Monday, 6 October 2008
George R. Brown Convention Center, Exhibit Hall E
Biogenic features are ubiquitous and abundant in the Texas caliches. However, the role of soil biota and other environmental factors (e.g., climate, bedrock) in caliche formation is not well understood. Investigation of 51 caliche profiles on various bedrocks (e.g., limestone, igneous, etc.) across Texas has shown that 43 of these profiles exhibit prominent biogenic features. Compared to abiogenic features, which are characterized by massive groundmass composed of micritic to microsparitic low-Mg calcite, biogenic features are mineralogically identical but morphologically distinct. The main biogenic caliche facies include rhizoliths (calcified root structures), stromatolite-like laminar crusts, and coated grains. These biogenic features are composed of several unusual microscopic mineral components, including calcified filaments, needle fiber calcite (e.g., single crystalline needles and needle pairs, triangular crystals, and polycrystalline chains of rhombohedrons), spherulites, micro-rods, and nano-spheres. These peculiar crystal (or polycrystal) forms of constituent minerals strongly indicate the biogenic origin of the caliches. A large number of calcified root cellular structures and micro-organisms, e.g., fungal filaments, actinomycetes, and rod-like bacteria, were also recognized. Plant roots as well as soil biota not only produced intriguing structures, but also enhanced lithification by inducing calcite precipitation in the caliches, i.e., biologically controlled or influenced processes associated with organism metabolism.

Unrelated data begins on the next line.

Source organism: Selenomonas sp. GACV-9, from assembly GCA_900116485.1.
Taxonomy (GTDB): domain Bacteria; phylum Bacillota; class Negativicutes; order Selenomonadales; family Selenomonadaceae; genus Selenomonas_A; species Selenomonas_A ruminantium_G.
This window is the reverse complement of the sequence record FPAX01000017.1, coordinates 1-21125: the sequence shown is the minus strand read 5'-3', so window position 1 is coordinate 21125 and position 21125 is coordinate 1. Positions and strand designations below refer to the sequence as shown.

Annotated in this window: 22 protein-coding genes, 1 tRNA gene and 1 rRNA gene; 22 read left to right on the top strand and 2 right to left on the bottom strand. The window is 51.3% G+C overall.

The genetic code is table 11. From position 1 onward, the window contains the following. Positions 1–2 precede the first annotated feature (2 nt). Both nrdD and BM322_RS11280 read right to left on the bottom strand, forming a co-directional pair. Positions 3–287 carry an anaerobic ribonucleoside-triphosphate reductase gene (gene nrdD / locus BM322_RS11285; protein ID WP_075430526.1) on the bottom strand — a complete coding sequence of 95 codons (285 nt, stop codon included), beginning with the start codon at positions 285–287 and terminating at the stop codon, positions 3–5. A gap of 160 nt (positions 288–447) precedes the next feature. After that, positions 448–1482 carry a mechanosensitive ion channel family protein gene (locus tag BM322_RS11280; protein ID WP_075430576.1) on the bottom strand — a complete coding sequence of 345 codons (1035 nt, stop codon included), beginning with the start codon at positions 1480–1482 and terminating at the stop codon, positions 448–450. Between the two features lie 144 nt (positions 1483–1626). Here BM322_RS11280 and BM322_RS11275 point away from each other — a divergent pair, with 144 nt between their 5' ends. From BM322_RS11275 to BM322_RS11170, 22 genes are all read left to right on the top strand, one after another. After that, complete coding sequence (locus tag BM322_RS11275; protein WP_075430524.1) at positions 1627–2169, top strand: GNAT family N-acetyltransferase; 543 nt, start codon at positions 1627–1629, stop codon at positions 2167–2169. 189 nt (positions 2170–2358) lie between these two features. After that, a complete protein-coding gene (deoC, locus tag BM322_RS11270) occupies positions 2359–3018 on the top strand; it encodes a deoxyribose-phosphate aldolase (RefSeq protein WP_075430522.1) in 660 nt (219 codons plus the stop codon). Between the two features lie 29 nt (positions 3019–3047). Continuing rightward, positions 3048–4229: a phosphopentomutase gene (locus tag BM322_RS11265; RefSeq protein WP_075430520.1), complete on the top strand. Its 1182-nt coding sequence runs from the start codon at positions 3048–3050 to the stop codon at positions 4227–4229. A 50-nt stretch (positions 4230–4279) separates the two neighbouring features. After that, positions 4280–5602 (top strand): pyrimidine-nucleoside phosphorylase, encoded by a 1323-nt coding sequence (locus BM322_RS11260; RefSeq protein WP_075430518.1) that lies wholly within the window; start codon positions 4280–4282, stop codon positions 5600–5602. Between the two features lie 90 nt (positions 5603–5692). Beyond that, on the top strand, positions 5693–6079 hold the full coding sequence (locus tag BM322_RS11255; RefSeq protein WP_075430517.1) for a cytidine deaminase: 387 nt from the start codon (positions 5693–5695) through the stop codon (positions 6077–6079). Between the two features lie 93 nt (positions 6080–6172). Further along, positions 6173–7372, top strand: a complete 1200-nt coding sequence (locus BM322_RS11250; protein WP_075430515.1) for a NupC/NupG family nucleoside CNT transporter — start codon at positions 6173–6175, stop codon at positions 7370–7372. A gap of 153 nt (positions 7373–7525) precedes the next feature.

There is not much difference in the biogenic features of caliches developed on different bedrocks. In contrast, climate has an evident effect on the development of biogenic features in these caliches in terms of the amount as well as type. The thickness of laminar crusts and grain coatings and the intensity of organic activities within those facies decrease as the climate shifts from subhumid and subarid, in southeast and central areas, to subarid and arid, in west and northwest Texas. Also, root structures and micro-rods diminish significantly from east to west.